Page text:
Here we talk about some important flags you need to know, flag position in the boat, flag size, when and what flag you should fly, etc.
Various flags in boats are used as signals for communication.
There are four types of flags on every ship
- national flag
- house or owner flag
- alphabetical flag
- numeral pennants
You can find details about every flag in the below link https://en.wikipedia.org/wiki/International_maritime_signal_flags
Here we talk about recreational vessels, not commercial vessels, and any possible legal requirements they may have to meet.
I’m sure you’ll be familiar with your own bylaws and your own protocols specific to your flag etiquette, so I’m talking a bit in general here.
The most senior position on the boat is reserved for your National flag or a yachting ensign.
The yachting ensign is a flag approved for recreational vessels to fly instead of your national flag.
e.g., In the U.S, it is the u.s flag with an anchor surrounded by stars in the blue field with red and white stripes.
In the UK, the union jack is in the corner on a red field for recreational vessels so that you can fly instead of your national flag, and UK naval vessels fly on a white field with union jack in the corner in white field.
The next most senior position on the vessel is reserved for the courtesy flag.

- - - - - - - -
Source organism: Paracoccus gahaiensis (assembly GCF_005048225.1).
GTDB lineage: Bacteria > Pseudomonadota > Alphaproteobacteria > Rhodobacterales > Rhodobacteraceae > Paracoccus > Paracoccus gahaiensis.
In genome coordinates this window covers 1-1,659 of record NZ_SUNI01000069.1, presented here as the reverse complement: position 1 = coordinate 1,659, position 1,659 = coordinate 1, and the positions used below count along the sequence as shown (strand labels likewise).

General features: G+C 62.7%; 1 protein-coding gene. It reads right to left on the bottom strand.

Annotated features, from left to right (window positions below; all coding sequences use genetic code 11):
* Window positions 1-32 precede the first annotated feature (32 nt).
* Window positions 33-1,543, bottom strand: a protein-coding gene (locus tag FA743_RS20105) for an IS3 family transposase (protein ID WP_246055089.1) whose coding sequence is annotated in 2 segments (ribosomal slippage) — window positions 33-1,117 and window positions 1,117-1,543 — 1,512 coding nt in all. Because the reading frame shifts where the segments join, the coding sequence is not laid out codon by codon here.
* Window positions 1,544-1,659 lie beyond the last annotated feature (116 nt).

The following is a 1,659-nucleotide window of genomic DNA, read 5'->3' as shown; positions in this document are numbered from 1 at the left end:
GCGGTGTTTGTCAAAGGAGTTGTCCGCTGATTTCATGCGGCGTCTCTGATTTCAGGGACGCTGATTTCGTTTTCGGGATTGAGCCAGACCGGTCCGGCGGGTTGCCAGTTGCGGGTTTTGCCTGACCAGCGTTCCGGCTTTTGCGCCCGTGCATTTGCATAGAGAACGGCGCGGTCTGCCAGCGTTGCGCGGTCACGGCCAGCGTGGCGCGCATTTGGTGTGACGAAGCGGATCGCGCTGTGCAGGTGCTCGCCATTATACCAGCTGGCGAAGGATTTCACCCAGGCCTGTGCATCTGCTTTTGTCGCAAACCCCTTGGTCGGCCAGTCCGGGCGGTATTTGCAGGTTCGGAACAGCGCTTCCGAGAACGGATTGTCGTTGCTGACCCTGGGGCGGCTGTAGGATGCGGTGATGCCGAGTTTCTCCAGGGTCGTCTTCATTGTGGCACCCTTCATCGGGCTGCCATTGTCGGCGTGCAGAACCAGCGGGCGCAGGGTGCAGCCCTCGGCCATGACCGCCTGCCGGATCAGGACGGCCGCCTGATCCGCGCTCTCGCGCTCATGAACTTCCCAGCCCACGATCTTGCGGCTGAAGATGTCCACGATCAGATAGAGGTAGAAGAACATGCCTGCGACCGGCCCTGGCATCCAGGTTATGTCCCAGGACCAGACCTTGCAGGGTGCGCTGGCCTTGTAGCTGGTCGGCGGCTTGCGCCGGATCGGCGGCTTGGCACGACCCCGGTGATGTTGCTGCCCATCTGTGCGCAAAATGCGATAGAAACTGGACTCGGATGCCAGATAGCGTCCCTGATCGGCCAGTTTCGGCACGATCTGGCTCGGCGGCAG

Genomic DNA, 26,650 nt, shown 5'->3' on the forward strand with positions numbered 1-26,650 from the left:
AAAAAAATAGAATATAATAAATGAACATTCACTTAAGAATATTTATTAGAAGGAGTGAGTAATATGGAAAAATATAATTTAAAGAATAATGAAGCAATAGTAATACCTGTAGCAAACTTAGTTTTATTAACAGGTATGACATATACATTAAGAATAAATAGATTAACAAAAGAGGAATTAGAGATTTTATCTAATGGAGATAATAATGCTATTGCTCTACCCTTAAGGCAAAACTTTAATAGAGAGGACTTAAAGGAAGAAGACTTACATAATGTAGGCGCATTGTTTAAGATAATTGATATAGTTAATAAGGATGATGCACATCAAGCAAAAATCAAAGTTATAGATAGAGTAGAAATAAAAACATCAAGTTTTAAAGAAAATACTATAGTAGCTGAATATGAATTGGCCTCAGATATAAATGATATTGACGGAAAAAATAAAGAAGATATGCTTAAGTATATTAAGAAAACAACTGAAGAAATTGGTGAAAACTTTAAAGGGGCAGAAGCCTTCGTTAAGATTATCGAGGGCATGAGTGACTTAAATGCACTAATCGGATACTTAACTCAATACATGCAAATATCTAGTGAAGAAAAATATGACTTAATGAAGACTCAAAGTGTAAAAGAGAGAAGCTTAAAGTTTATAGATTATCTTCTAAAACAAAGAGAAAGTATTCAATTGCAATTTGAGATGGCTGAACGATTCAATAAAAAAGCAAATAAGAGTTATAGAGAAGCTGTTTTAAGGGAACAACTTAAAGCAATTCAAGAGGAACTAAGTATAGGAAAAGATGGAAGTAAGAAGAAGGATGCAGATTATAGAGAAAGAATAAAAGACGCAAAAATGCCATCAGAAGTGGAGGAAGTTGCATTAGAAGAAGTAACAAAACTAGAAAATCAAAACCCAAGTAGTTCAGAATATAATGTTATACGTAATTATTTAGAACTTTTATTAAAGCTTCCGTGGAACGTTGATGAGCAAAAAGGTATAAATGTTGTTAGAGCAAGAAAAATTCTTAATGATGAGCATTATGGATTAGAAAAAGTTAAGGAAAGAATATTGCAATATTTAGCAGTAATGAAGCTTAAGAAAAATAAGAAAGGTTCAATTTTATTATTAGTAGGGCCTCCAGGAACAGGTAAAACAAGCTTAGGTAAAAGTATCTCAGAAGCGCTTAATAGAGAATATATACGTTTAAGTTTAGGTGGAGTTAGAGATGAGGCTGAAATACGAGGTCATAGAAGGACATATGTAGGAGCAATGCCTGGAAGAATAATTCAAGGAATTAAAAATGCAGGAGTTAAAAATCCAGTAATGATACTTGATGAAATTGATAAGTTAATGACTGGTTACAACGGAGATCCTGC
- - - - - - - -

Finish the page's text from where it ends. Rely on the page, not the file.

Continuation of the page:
It is the flag of the foreign country you visit and is only flown while you’re in that country.
Yacht club burgee will be in the third most senior position if the courtesy flag is flying.
In-home waters, while courtesy is not flying, the yacht club burgee would fly in the second position of seniority, and in foreign waters, this would fly below the courtesy flag,
Then an officer’s flag would fly either instead of your burgee or below the burgee, depending on your club bylaws.
This particular code flag is called Q or Quebec, and it also stands for my vessel is healthy. And I’m looking for customs clearance, and this would be flown best to my knowledge in the second position until you have cleared customs. Once you’re cleared through customs, this comes down, and the courtesy flag of the visiting country goes up. The courtesy flag comes down if you return to your home waters.
The flag N or November and Charlie, November over charlie is an international distress signal.
An upside-down national flag or upside-down ensign is also considered a distress signal. Be careful not to fly your flag upside down. Some might think you’re in trouble.
It says to stay at about 100 yards or 100 meters away at slow speed. Be aware that there are divers in the area, so this is your typical diver’s flag or the blue and white alpha.
The most senior position on the boat is at the stern, on a transom staff on the backstay.
To brush up on the boat parts, click here.
The next most senior is the courtesy flag, flown in that second position of seniority, which is the starboard spreaders on a signal halyard.
The yacht club burgee will be either in that position or below it in the third position of seniority if you’re visiting a foreign country and flying the courtesy flag.
A club officer burgee would be flying instead of or below your yacht club burgee.